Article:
ABM Programs Director, Dr Julianne Stewart, recently visited the Makakya region of Kenya on a monitoring visit. She met many beneficiaries of the Sustainable Livelihood Program and the Village Savings and Loans (VSL) Program, and heard their stories. Both of these life-changing initiatives are being delivered by ABM’s partner in Kenya, the Anglican Development Services-Eastern, and are partly-funded by the Australian Aid program.
Here are just a few of these stories….
|Kwa Mutuku sand dam in Makakya|
Unity is a strength. When I try to visualise where Australia is, we come to join hands: ABM, Anglican Development Services-Eastern (ADSE), and we at the grassroots in Makakya. I thank you that much has been achieved. I thank our chief who has been so helpful. We call him the Initiator, since he selected the 13 groups to form the ‘community-based organisations’ in December 2012. Water is life. The condition of water in our area is improving through efforts of ADSE in constructing 9 sand dams: 6 on the western side and 3 on the eastern side. So many donors had previously avoided working near this river, but not ADSE. The people who live near the sand dams send their greetings and say, “Thankyou ADSE”. Previously they had to walk 9km each way to collect water. Now they use that time for their activities. Quality of livestock has also improved since they don’t have to walk so far for water.
We used to borrow salt, sugar etc from neighbours, but we no longer do that because we have access to money from the VSL. Previously our children used to leave school as they could not pay school fees, but now they can pay. We can maintain our status. We can buy shoes, and we have bought our uniform to differentiate ourselves from non-members. We can afford to buy soap and wash and look presentable now.
Before the Village Savings and Loans (VSL) program, we were in total darkness. When you look at me, I am strong compared to others my age. I can buy chickens. I can eat the eggs. It makes me strong. I can buy goats and drink the milk and this makes me strong. Although I have grandchildren, I don’t look like a grandmother. Before, we never had mattresses – only rugs. Now we can buy mattresses, blankets and sheets and now sleep has become very sweet. We know as women that men are very committed with many things so now the women don’t wait for their men to buy household utensils like cups, spoons, frying pans, clothes etc. When we women have money, the men don’t worry where the money is coming from. The men trust their wives because they are in the VSL and they don’t query the source of the money. Previously we used to rely on men to buy farm inputs (fertiliser, manure etc.) but now when our men come home they find the women have already bought these farm inputs. Men don’t demand money from the women. They give the women a free hand to spend as they wish, but we give our men money on a voluntary basis.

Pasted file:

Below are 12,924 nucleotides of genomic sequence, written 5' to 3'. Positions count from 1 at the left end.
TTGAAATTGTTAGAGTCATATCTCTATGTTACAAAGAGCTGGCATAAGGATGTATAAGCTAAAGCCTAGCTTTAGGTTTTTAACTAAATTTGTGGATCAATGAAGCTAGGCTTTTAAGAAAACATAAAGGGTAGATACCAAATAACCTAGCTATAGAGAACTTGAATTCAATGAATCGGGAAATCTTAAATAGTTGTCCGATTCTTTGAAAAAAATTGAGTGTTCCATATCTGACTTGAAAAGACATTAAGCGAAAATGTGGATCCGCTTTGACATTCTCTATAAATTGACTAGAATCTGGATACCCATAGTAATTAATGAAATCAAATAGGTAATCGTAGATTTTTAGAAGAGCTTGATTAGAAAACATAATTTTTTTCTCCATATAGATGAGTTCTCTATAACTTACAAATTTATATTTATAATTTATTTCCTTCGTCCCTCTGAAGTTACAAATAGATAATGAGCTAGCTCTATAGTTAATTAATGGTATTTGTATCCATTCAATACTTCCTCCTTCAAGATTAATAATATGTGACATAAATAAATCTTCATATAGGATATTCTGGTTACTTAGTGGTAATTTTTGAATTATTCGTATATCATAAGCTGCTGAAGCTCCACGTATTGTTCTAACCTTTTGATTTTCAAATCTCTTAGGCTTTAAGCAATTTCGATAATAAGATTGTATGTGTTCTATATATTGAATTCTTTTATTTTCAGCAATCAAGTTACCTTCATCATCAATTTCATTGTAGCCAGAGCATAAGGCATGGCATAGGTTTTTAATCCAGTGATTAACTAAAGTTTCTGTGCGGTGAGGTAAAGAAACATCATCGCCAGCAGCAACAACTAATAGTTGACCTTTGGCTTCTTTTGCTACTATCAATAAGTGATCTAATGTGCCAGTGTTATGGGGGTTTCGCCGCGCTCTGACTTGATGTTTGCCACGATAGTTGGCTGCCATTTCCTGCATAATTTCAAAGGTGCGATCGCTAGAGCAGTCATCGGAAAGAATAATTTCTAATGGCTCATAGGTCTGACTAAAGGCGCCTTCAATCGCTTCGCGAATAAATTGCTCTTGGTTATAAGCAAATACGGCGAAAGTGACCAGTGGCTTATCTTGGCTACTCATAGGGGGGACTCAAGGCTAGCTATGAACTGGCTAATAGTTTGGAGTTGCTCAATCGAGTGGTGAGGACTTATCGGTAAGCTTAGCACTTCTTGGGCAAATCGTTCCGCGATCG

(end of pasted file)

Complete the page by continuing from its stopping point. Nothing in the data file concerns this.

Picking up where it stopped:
|Rose shows the crops she was able to grow using funds from the Village Savings and Loans program|
I have a husband, 6 children and 5 grandchildren, so 13 of us in all. I live near the river where the sand dam was constructed in July 2015. I have used the water for livestock, domestic use, cooking and gardening. I grow melons and French beans. When I started I never had a good pit latrine at my homestead. I was able to dig a 20ft pit, using a loan of KES 20,000 (roughly AU$260) to buy stones for the pit. After I repaid this, I borrowed KES 15,000 for the cement for the pit. I bought bricks, then repaid and borrowed KES 15,000 more so I could pay a mason for his labour. When his work is finished, I will have 2 pit latrines for my household.
The kindness of ABM supporters has made these two programs possible, enabling community members to lift themselves out of poverty and realise their goals. ABM would like to warmly thank everyone who has contributed, and acknowledge the wonderful work done by the Anglican Development Services-Eastern. It is truly helping to change lives in some of the poorest communities in Kenya, demonstrating the love and care of God in a very tangible way.